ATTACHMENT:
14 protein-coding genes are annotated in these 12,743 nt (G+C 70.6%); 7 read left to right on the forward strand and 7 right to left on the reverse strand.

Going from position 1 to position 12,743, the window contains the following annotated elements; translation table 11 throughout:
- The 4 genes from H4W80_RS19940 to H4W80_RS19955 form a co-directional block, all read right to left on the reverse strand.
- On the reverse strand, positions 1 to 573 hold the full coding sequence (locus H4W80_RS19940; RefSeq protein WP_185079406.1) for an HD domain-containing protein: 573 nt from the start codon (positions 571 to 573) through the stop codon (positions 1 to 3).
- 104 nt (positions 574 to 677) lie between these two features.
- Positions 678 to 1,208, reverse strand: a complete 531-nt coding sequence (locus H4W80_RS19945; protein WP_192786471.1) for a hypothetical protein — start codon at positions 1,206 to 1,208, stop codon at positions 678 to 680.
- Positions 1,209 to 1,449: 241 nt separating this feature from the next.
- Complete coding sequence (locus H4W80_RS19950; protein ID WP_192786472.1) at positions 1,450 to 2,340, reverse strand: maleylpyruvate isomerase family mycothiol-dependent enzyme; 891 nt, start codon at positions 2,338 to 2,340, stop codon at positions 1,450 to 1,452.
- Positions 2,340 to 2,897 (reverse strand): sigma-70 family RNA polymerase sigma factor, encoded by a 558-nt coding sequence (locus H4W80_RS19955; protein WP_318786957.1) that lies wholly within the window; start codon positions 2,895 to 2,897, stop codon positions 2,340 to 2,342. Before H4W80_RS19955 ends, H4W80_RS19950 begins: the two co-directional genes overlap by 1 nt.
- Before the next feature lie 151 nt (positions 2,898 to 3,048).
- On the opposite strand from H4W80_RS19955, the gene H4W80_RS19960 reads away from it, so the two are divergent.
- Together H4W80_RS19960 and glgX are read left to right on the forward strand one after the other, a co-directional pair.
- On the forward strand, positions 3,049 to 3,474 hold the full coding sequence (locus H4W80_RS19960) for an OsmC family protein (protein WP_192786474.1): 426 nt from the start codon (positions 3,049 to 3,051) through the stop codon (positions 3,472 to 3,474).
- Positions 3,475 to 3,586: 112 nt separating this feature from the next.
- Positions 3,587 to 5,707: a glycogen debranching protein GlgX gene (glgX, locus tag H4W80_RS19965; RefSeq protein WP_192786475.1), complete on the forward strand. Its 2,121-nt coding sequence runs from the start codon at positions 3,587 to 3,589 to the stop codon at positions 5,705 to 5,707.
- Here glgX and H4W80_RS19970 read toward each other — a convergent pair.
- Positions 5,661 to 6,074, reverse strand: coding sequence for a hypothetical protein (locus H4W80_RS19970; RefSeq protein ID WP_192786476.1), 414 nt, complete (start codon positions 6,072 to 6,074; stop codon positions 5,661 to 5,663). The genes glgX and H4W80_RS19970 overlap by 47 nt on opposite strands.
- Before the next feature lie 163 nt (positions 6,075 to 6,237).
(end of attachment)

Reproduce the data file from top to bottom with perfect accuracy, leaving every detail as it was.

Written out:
14 protein-coding genes are annotated in these 12,743 nt (G+C 70.6%); 7 read left to right on the forward strand and 7 right to left on the reverse strand.

Going from position 1 to position 12,743, the window contains the following annotated elements; translation table 11 throughout:
- The 4 genes from H4W80_RS19940 to H4W80_RS19955 form a co-directional block, all read right to left on the reverse strand.
- On the reverse strand, positions 1 to 573 hold the full coding sequence (locus H4W80_RS19940; RefSeq protein WP_185079406.1) for an HD domain-containing protein: 573 nt from the start codon (positions 571 to 573) through the stop codon (positions 1 to 3).
- 104 nt (positions 574 to 677) lie between these two features.
- Positions 678 to 1,208, reverse strand: a complete 531-nt coding sequence (locus H4W80_RS19945; protein WP_192786471.1) for a hypothetical protein — start codon at positions 1,206 to 1,208, stop codon at positions 678 to 680.
- Positions 1,209 to 1,449: 241 nt separating this feature from the next.
- Complete coding sequence (locus H4W80_RS19950; protein ID WP_192786472.1) at positions 1,450 to 2,340, reverse strand: maleylpyruvate isomerase family mycothiol-dependent enzyme; 891 nt, start codon at positions 2,338 to 2,340, stop codon at positions 1,450 to 1,452.
- Positions 2,340 to 2,897 (reverse strand): sigma-70 family RNA polymerase sigma factor, encoded by a 558-nt coding sequence (locus H4W80_RS19955; protein WP_318786957.1) that lies wholly within the window; start codon positions 2,895 to 2,897, stop codon positions 2,340 to 2,342. Before H4W80_RS19955 ends, H4W80_RS19950 begins: the two co-directional genes overlap by 1 nt.
- Before the next feature lie 151 nt (positions 2,898 to 3,048).
- On the opposite strand from H4W80_RS19955, the gene H4W80_RS19960 reads away from it, so the two are divergent.
- Together H4W80_RS19960 and glgX are read left to right on the forward strand one after the other, a co-directional pair.
- On the forward strand, positions 3,049 to 3,474 hold the full coding sequence (locus H4W80_RS19960) for an OsmC family protein (protein WP_192786474.1): 426 nt from the start codon (positions 3,049 to 3,051) through the stop codon (positions 3,472 to 3,474).
- Positions 3,475 to 3,586: 112 nt separating this feature from the next.
- Positions 3,587 to 5,707: a glycogen debranching protein GlgX gene (glgX, locus tag H4W80_RS19965; RefSeq protein WP_192786475.1), complete on the forward strand. Its 2,121-nt coding sequence runs from the start codon at positions 3,587 to 3,589 to the stop codon at positions 5,705 to 5,707.
- Here glgX and H4W80_RS19970 read toward each other — a convergent pair.
- Positions 5,661 to 6,074, reverse strand: coding sequence for a hypothetical protein (locus H4W80_RS19970; RefSeq protein ID WP_192786476.1), 414 nt, complete (start codon positions 6,072 to 6,074; stop codon positions 5,661 to 5,663). The genes glgX and H4W80_RS19970 overlap by 47 nt on opposite strands.
- Before the next feature lie 163 nt (positions 6,075 to 6,237).